Virginia Democrats today proposed repaying the money borrowed earlier this decade from the state's road-building program as they continued pressuring Gov. James S. Gilmore III on an issue they consider vital to the legislative campaign.

August has been filled with dueling transportation news conferences in which Republicans and Democrats seek an edge in developing transportation solutions. Control of both houses of the General Assembly will be decided in November, when all legislative seats are on the ballot.

Gilmore (R) ousted his top roads official in a State Capitol news conference Thursday. Democrats followed today with a news conference to criticize Gilmore's action as scapegoating and offered another modification to their transportation package.

Today's proposal doesn't increase the size of the Democratic package of about $2 billion, party officials said. But they hope it inoculates Democrats from what they believe is an identical proposal coming from Gilmore.

The administration is considering several ideas, including borrowing against the state's share of the national tobacco settlement. But lawmakers of both parties expect Gilmore to make repaying the state transportation trust fund a centerpiece of his package.

The $200 million borrowed from the fund was used by then-Gov. L. Douglas Wilder, a Democrat, to balance the budget during a recession. With interest, it would cost about $300 million to pay back the fund. Gilmore would be able to take credit for keeping a promise Democrats made to repay the fund.

State Sen. Janet D. Howell (D-Fairfax) today praised Wilder for balancing the state's budget without raising taxes even as she said it was time to pay off the debt.

"I think it was a commitment that the legislature made at that time," Howell said. "We ought to live up to our commitments."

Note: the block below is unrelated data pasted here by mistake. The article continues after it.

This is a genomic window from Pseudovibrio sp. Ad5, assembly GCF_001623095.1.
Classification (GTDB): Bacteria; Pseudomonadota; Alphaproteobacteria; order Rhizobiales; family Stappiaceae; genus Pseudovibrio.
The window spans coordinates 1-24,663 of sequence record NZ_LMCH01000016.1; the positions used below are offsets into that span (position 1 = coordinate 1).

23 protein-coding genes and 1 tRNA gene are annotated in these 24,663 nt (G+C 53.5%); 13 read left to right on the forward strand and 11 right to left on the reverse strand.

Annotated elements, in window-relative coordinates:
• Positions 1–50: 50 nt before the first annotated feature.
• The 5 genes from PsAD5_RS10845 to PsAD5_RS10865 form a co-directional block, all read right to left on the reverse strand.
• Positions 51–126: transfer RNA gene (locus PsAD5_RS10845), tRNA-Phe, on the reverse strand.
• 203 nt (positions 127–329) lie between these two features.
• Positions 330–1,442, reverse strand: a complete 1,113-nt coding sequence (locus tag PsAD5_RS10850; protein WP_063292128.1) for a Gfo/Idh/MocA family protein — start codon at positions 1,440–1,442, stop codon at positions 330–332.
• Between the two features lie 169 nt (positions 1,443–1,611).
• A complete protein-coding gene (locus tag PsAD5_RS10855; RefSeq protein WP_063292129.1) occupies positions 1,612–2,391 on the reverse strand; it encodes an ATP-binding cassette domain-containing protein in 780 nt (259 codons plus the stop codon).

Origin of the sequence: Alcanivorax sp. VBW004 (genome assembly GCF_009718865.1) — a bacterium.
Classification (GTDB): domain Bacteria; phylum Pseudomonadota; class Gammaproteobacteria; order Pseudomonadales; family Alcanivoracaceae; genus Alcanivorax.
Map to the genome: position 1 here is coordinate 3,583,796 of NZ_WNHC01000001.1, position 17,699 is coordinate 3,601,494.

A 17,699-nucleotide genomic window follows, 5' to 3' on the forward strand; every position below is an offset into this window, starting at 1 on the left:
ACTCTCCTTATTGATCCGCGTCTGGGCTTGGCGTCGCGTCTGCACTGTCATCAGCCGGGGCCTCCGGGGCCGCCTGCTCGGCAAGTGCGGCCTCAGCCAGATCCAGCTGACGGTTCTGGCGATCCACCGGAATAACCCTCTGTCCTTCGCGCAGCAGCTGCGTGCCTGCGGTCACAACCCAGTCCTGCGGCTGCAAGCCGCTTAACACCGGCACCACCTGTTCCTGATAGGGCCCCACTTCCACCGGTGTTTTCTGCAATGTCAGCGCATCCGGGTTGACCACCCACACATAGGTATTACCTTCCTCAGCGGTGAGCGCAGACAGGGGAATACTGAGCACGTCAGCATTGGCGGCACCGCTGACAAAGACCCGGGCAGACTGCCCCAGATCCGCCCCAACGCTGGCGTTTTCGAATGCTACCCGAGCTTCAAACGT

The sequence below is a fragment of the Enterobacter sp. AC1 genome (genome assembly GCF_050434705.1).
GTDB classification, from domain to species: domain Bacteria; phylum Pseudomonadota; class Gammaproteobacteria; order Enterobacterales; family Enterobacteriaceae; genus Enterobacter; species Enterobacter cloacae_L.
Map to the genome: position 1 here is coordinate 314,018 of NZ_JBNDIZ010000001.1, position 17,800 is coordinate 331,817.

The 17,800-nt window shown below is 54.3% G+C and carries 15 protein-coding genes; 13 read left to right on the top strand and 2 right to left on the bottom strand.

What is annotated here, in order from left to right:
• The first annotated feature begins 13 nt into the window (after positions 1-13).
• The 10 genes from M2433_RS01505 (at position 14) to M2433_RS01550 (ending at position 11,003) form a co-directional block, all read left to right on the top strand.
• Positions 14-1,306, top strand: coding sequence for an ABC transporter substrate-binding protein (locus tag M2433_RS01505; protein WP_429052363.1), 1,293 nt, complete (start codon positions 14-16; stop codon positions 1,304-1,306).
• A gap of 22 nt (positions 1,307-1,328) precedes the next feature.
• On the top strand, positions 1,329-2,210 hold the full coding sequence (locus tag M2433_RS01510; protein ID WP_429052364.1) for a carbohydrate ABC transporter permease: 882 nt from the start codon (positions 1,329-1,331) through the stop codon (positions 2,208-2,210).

She and other Democrats also sharply criticized Gilmore for his decision to oust David R. Gehr, commissioner of the Virginia Department of Transportation, in connection with two environmental incidents in the past two years. Chip Nottingham, an assistant secretary of transportation, will be acting commissioner until a permanent replacement is found.

Democrats today praised Gehr, a former district engineer in Northern Virginia, for his skill and professionalism as the head of VDOT since 1994. They said the governor was simply eager to distract voters from his inability to speed up the state's road-building program.

Gilmore spokeswoman Lila Young dismissed the Democratic proposal and today's attack as grandstanding.

"The Democrats are trying to make a virtue out of putting money back in that they took in the first place," she said.

In the past two days, several Northern Virginia Republicans also have vouched for Gehr's ability and agreed that his removal was largely political.

"I thought a great deal of David Gehr," said Del. Harry J. Parrish (R-Manassas). "Unfortunately transportation problems are severe not only in Northern Virginia but elsewhere in the commonwealth. It's one of those things where the buck stops here."

Parrish and others suggested the fault for VDOT's recent troubles may rest with staffing cuts ordered by former Gov. George Allen, a Republican, who downsized VDOT as part of his program of shrinking government.

Allen's $40 million buyout was intended to trim what the governor said was a bloated bureaucracy. Instead, critics say, the buyout prompted a wholesale exodus of experienced employees.

"The Virginia Department of Transportation has had problems since it was eviscerated during the Allen administration," said Fairfax Board of Supervisors Chairman Katherine K. Hanley (D). "Dave Gehr couldn't make gold out of straw."

Allen administration officials said the buyout saved Virginia $53 million. Legislative analysts later questioned the long-term savings. Meanwhile, VDOT officials came under fire for a series of mishaps and management snafus.

Jay Timmons, Allen's former chief of staff, dismissed the attacks. "I think it's typical political posturing from the Democrats," he said.